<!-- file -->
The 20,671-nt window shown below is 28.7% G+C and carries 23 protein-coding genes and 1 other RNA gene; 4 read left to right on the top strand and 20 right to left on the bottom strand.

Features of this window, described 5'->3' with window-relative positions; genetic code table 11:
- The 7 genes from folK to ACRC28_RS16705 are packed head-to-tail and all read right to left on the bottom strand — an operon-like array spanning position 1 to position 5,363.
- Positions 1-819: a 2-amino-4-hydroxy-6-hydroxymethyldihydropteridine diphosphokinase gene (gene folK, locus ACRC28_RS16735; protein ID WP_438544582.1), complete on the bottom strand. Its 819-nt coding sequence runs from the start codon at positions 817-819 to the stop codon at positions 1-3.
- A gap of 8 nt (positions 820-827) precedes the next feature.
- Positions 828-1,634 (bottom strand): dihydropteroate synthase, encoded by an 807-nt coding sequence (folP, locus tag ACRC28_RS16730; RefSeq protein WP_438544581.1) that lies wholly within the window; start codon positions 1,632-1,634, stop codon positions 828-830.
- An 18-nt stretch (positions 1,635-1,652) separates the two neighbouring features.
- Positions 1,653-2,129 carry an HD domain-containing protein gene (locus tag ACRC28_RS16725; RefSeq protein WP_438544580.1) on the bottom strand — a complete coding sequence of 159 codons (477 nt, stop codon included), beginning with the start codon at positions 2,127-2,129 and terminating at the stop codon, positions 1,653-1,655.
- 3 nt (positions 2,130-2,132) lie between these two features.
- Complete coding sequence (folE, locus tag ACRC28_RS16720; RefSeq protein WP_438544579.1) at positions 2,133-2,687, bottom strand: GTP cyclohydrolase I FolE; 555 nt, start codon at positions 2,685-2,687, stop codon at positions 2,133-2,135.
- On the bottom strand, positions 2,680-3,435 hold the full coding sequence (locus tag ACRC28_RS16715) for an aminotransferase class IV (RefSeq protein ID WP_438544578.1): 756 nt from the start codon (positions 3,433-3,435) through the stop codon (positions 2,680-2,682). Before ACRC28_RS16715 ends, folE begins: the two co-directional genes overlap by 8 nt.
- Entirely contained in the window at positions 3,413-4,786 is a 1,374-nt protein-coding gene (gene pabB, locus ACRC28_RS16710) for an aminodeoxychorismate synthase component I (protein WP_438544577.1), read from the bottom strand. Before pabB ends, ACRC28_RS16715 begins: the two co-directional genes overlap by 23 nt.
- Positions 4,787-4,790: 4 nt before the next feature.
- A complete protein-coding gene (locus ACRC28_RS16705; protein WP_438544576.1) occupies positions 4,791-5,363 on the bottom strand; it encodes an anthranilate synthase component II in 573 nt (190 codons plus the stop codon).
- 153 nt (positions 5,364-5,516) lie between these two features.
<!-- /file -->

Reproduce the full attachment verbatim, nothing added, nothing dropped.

The 20,671-nt window shown below is 28.7% G+C and carries 23 protein-coding genes and 1 other RNA gene; 4 read left to right on the top strand and 20 right to left on the bottom strand.

Features of this window, described 5'->3' with window-relative positions; genetic code table 11:
- The 7 genes from folK to ACRC28_RS16705 are packed head-to-tail and all read right to left on the bottom strand — an operon-like array spanning position 1 to position 5,363.
- Positions 1-819: a 2-amino-4-hydroxy-6-hydroxymethyldihydropteridine diphosphokinase gene (gene folK, locus ACRC28_RS16735; protein ID WP_438544582.1), complete on the bottom strand. Its 819-nt coding sequence runs from the start codon at positions 817-819 to the stop codon at positions 1-3.
- A gap of 8 nt (positions 820-827) precedes the next feature.
- Positions 828-1,634 (bottom strand): dihydropteroate synthase, encoded by an 807-nt coding sequence (folP, locus tag ACRC28_RS16730; RefSeq protein WP_438544581.1) that lies wholly within the window; start codon positions 1,632-1,634, stop codon positions 828-830.
- An 18-nt stretch (positions 1,635-1,652) separates the two neighbouring features.
- Positions 1,653-2,129 carry an HD domain-containing protein gene (locus tag ACRC28_RS16725; RefSeq protein WP_438544580.1) on the bottom strand — a complete coding sequence of 159 codons (477 nt, stop codon included), beginning with the start codon at positions 2,127-2,129 and terminating at the stop codon, positions 1,653-1,655.
- 3 nt (positions 2,130-2,132) lie between these two features.
- Complete coding sequence (folE, locus tag ACRC28_RS16720; RefSeq protein WP_438544579.1) at positions 2,133-2,687, bottom strand: GTP cyclohydrolase I FolE; 555 nt, start codon at positions 2,685-2,687, stop codon at positions 2,133-2,135.
- On the bottom strand, positions 2,680-3,435 hold the full coding sequence (locus tag ACRC28_RS16715) for an aminotransferase class IV (RefSeq protein ID WP_438544578.1): 756 nt from the start codon (positions 3,433-3,435) through the stop codon (positions 2,680-2,682). Before ACRC28_RS16715 ends, folE begins: the two co-directional genes overlap by 8 nt.
- Entirely contained in the window at positions 3,413-4,786 is a 1,374-nt protein-coding gene (gene pabB, locus ACRC28_RS16710) for an aminodeoxychorismate synthase component I (protein WP_438544577.1), read from the bottom strand. Before pabB ends, ACRC28_RS16715 begins: the two co-directional genes overlap by 23 nt.
- Positions 4,787-4,790: 4 nt before the next feature.
- A complete protein-coding gene (locus ACRC28_RS16705; protein WP_438544576.1) occupies positions 4,791-5,363 on the bottom strand; it encodes an anthranilate synthase component II in 573 nt (190 codons plus the stop codon).
- 153 nt (positions 5,364-5,516) lie between these two features.